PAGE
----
From Grassroots to Policy: Stories of Environmental Change

The push for structural change often begins at the grassroots level with local leaders and community members identifying a problem, raising awareness, then acting to remedy an issue as change agents. This is especially true in the environmental justice landscape where citizens are often in unique positions to observe immediate impacts of pollution at a local level.

One prominent early example is from 1979 regarding the case of solid waste stations in a Black community in Houston. Citizens of a majority Black, middle-class neighborhood in Houston contested the building of a municipal waste station and ultimately brought a lawsuit claiming racial bias in the sitting decision. Dr. Robert Bullard, known as the father of environmental justice, commissioned a first of its kind study highlighting the bias in waste facility siting in majority Black neighborhoods. Ultimately, the suit was unsuccessful but it unlocked a new way of thinking about community empowerment, data gathering, and options to pursue justice that persist to this day. 

This early example of community action illustrates the strength of both community and local government action against environmental hazards. Fighting for cleaner air and environmental justice is too often a lifelong battle. In this article, we’re showcasing positive examples of community actions taken to protect the 20,000 breaths we take each day. These examples illustrate how community driven and local governments leverage data to implement sustainable policy and improve air quality. 

Citizens Raise Concerns in Dearborn

City of Dearborn Environmental Health Manager Samir Deshpande speaks at an air quality press conference in South Dearborn with local environmental justice activists in May 2024.

Citizens in Dearborn, Michigan noticed excess dust and debris coming from a local scrap business and recorded videos to share with local leaders. The business had previously been cited 16 times for violation of the city's dust fugitive dust policy. Fugitive dust is a dangerous physical element largely due to the potential for particulate matter exposure which can lead to respiratory system damage.

The videos submitted by citizens were just one of the proof points that enabled the city to bring a lawsuit against the company - an action that is too rarely taken by local governments. In an interview with Capital News Service, Dearborn’s director of public health, Ali Abazeed, stated the lawsuit was a major tool in “[Signaling] to everybody in the community that health and well being of our residents is paramount.” 

The lawsuit was ultimately settled in September 2023 with the company agreeing to over a million dollars in abatement and mitigation measures. The EPA identifies several possible fugitive dust mitigations including regular washing of driveways and pavement and chemical treatments, which may be utilized in this process.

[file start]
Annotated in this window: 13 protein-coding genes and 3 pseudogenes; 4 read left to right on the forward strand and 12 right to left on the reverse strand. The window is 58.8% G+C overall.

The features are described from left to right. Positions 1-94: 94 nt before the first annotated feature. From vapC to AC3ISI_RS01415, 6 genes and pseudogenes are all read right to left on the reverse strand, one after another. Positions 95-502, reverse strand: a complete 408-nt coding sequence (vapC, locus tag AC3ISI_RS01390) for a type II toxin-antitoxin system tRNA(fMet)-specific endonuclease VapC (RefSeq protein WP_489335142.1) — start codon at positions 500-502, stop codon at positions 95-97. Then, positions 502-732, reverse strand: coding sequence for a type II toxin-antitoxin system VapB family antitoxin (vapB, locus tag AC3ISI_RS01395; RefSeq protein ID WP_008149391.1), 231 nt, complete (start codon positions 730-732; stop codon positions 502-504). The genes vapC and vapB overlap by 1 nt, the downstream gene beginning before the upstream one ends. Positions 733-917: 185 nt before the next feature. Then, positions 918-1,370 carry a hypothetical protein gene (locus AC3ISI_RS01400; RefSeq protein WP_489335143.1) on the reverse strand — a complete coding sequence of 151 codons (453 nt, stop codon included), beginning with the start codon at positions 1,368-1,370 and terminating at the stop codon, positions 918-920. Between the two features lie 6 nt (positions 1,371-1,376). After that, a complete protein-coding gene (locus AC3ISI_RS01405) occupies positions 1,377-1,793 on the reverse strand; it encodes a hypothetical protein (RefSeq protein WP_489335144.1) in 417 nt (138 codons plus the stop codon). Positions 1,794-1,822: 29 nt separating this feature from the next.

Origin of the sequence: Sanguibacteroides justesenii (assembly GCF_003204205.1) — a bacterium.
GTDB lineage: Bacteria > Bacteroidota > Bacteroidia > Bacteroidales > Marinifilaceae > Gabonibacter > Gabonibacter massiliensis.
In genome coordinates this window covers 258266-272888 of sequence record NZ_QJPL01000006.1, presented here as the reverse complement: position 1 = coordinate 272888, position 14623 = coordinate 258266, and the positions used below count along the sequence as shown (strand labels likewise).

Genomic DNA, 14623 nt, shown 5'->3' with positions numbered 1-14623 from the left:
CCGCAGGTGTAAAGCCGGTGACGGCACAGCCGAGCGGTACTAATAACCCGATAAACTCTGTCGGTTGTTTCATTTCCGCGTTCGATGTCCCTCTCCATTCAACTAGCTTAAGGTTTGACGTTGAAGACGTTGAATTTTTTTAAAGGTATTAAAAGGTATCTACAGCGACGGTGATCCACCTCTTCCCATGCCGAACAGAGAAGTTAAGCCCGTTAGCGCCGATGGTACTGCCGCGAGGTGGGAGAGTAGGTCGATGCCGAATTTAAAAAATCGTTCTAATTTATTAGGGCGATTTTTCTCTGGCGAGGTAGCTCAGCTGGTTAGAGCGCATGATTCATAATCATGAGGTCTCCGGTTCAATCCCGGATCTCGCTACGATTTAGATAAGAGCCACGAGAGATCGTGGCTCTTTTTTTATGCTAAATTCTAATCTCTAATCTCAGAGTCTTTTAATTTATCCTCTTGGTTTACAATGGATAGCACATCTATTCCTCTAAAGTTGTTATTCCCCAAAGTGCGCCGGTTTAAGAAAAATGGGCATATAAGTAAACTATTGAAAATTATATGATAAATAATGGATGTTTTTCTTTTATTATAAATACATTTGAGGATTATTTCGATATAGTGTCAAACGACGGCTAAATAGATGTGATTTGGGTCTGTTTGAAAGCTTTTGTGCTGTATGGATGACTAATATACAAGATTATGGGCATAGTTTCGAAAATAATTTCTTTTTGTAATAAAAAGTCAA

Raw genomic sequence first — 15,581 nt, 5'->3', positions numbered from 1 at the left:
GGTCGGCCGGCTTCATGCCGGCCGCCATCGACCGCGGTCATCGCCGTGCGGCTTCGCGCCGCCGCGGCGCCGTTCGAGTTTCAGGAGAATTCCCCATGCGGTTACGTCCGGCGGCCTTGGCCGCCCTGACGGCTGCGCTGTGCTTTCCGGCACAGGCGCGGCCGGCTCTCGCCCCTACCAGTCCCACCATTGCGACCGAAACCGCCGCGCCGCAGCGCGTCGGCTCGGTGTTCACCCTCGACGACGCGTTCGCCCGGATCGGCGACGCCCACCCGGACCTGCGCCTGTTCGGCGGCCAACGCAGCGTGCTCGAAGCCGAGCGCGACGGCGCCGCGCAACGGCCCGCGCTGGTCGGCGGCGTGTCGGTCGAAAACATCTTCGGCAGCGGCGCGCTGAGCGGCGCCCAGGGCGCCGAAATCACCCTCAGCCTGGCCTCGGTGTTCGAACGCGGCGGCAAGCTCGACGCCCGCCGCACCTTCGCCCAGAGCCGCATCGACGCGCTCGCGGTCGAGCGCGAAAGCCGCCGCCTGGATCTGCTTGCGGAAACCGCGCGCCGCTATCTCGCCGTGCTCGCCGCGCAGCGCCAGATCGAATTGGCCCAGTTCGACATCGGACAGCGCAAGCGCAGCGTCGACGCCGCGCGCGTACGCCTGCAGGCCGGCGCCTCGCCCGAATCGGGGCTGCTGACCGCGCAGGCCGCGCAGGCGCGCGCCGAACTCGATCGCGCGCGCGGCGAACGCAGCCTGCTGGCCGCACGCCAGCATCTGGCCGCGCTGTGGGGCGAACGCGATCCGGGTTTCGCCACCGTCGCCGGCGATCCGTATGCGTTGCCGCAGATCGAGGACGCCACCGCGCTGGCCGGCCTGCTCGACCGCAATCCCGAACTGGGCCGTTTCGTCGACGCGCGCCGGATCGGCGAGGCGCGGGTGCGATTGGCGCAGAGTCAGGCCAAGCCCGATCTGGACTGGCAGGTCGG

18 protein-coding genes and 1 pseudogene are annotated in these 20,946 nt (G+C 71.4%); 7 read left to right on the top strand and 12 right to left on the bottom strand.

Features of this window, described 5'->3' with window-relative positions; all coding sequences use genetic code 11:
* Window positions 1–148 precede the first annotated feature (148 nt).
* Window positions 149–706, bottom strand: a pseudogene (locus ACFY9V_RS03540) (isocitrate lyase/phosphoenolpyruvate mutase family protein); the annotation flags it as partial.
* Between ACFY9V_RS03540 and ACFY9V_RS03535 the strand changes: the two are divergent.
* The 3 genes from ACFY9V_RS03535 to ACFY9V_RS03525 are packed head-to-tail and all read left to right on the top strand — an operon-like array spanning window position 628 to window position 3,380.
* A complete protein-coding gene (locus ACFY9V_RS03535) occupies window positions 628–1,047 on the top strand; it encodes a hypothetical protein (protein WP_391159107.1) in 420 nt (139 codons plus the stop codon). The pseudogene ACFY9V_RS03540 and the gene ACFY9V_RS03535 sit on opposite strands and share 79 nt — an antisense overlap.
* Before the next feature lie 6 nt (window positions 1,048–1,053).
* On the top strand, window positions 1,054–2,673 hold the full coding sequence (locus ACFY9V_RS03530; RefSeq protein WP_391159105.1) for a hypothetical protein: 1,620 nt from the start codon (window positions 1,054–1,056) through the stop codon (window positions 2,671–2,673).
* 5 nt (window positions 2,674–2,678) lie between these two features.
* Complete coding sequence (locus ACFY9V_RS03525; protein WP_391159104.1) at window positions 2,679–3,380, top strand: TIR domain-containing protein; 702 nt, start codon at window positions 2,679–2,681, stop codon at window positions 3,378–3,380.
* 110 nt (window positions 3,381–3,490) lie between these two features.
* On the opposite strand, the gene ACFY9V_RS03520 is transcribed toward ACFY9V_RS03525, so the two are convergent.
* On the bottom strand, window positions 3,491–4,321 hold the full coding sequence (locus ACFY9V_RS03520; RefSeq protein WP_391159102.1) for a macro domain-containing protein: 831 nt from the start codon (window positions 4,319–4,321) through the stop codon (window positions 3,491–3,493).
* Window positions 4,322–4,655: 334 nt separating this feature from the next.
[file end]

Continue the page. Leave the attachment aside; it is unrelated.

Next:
Top Down Approach in London

Structural change can also come as a result of broad government policies. One such program is illustrated in the City of London’s Low Emission Zone and Ultra Low Emission Zone. Emission zones, which were first introduced in 2008, function as geographic constraints on heavy emission vehicles to reduce tailpipe emissions within the greater metropolitan area. Daily fees are levied toward vehicles that do not meet the emission standards creating an economic incentive to reduce unnecessary heavy vehicles and pollution sources within city limits.

In 2023, despite the emission zone reductions, the city government reported that “every borough of London exceeds the World Health Organization’s guideline limits for air pollution, putting Londoners’ health at risk.” This led to the formulation of the Ultra Low Emission Zone (ULEZ) (and its subsequent expansion) as a policy mechanism to impose stricter emission controls. The ULEZ currently covers nearly 44% of Londonders and initial reports show significant emission reductions after its first year of deployment

As the primary enforcement mechanism relies on financial penalties, critics have raised concerns about the equity of a program that may punish lower income citizens with older vehicles. In order to promote equity, a fund has also been established to subsidize vehicle retrofits or purchases of compliant vehicles for citizens and small businesses. The program also promises that money raised in excess of the it’s costs are used to improve public transit networks. Nevertheless, policy changes and enforcements must be viewed through a lens of equity to ensure net benefits for the most vulnerable citizens.

There are many ways to bring about structural change at the local level whether it begins with a grassroots movement or with a city wide study. The key components remain similar however, in the need for observable data by which policies can be measured. At JustAir, we are leveraging air quality monitors to gather data, spread awareness, and serve as a critical first step in long-term policy decisions. 

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DeVynne Farquharson, Ph.D
May 10, 2024
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